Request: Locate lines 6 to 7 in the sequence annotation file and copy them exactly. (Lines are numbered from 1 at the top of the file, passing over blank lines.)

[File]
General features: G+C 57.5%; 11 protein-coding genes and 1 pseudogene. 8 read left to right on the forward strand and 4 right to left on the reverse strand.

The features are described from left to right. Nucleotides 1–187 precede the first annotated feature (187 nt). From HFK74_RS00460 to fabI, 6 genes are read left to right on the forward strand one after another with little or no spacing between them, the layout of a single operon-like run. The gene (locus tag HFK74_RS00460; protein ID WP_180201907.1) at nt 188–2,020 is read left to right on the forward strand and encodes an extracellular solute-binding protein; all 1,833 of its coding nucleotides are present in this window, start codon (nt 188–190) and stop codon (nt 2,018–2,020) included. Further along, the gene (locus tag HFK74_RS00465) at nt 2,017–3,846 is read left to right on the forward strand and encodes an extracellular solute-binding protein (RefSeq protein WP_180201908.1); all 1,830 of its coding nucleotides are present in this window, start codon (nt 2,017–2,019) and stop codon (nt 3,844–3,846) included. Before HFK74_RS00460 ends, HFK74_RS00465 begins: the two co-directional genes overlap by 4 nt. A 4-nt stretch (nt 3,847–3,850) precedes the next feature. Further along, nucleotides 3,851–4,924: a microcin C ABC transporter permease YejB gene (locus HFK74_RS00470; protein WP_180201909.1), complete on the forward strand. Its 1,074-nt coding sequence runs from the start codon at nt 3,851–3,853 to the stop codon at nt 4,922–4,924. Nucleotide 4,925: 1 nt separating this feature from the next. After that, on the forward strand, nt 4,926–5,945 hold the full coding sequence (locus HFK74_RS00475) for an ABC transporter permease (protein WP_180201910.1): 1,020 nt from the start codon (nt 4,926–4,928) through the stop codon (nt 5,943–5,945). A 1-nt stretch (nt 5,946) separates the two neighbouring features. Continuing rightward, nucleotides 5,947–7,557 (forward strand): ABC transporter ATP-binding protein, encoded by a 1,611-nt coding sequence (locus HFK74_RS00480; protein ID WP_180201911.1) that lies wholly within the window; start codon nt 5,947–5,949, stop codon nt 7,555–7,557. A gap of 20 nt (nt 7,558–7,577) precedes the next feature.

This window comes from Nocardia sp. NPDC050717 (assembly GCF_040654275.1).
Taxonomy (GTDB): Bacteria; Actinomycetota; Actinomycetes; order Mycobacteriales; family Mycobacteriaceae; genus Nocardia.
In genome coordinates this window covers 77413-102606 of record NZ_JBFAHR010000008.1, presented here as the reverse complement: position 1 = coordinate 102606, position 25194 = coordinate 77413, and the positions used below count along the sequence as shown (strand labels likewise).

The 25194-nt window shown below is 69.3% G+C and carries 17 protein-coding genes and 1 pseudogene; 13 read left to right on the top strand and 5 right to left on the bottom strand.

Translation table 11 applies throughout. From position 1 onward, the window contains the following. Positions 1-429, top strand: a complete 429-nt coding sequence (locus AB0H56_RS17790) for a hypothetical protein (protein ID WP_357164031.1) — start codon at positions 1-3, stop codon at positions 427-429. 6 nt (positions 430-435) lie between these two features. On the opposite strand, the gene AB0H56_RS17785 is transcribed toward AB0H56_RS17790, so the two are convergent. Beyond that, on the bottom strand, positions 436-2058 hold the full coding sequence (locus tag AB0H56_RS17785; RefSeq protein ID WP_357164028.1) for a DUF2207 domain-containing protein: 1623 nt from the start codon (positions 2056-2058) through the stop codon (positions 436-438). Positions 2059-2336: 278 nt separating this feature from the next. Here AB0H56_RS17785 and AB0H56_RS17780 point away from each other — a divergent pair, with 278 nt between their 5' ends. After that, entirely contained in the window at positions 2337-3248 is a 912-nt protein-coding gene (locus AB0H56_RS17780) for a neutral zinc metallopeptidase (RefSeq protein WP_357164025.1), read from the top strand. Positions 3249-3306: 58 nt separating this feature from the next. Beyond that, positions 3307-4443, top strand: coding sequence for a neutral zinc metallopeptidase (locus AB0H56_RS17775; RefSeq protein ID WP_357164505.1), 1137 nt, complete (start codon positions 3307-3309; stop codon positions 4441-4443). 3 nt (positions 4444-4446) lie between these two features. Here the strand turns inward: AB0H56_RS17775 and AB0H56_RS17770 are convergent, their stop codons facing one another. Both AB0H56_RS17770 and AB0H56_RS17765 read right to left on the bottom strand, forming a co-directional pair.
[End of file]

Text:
The 25194-nt window shown below is 69.3% G+C and carries 17 protein-coding genes and 1 pseudogene; 13 read left to right on the top strand and 5 right to left on the bottom strand.

Translation table 11 applies throughout. From position 1 onward, the window contains the following. Positions 1-429, top strand: a complete 429-nt coding sequence (locus AB0H56_RS17790) for a hypothetical protein (protein ID WP_357164031.1) — start codon at positions 1-3, stop codon at positions 427-429. 6 nt (positions 430-435) lie between these two features. On the opposite strand, the gene AB0H56_RS17785 is transcribed toward AB0H56_RS17790, so the two are convergent. Beyond that, on the bottom strand, positions 436-2058 hold the full coding sequence (locus tag AB0H56_RS17785; RefSeq protein ID WP_357164028.1) for a DUF2207 domain-containing protein: 1623 nt from the start codon (positions 2056-2058) through the stop codon (positions 436-438). Positions 2059-2336: 278 nt separating this feature from the next. Here AB0H56_RS17785 and AB0H56_RS17780 point away from each other — a divergent pair, with 278 nt between their 5' ends. After that, entirely contained in the window at positions 2337-3248 is a 912-nt protein-coding gene (locus AB0H56_RS17780) for a neutral zinc metallopeptidase (RefSeq protein WP_357164025.1), read from the top strand. Positions 3249-3306: 58 nt separating this feature from the next. Beyond that, positions 3307-4443, top strand: coding sequence for a neutral zinc metallopeptidase (locus AB0H56_RS17775; RefSeq protein ID WP_357164505.1), 1137 nt, complete (start codon positions 3307-3309; stop codon positions 4441-4443). 3 nt (positions 4444-4446) lie between these two features. Here the strand turns inward: AB0H56_RS17775 and AB0H56_RS17770 are convergent, their stop codons facing one another. Both AB0H56_RS17770 and AB0H56_RS17765 read right to left on the bottom strand, forming a co-directional pair.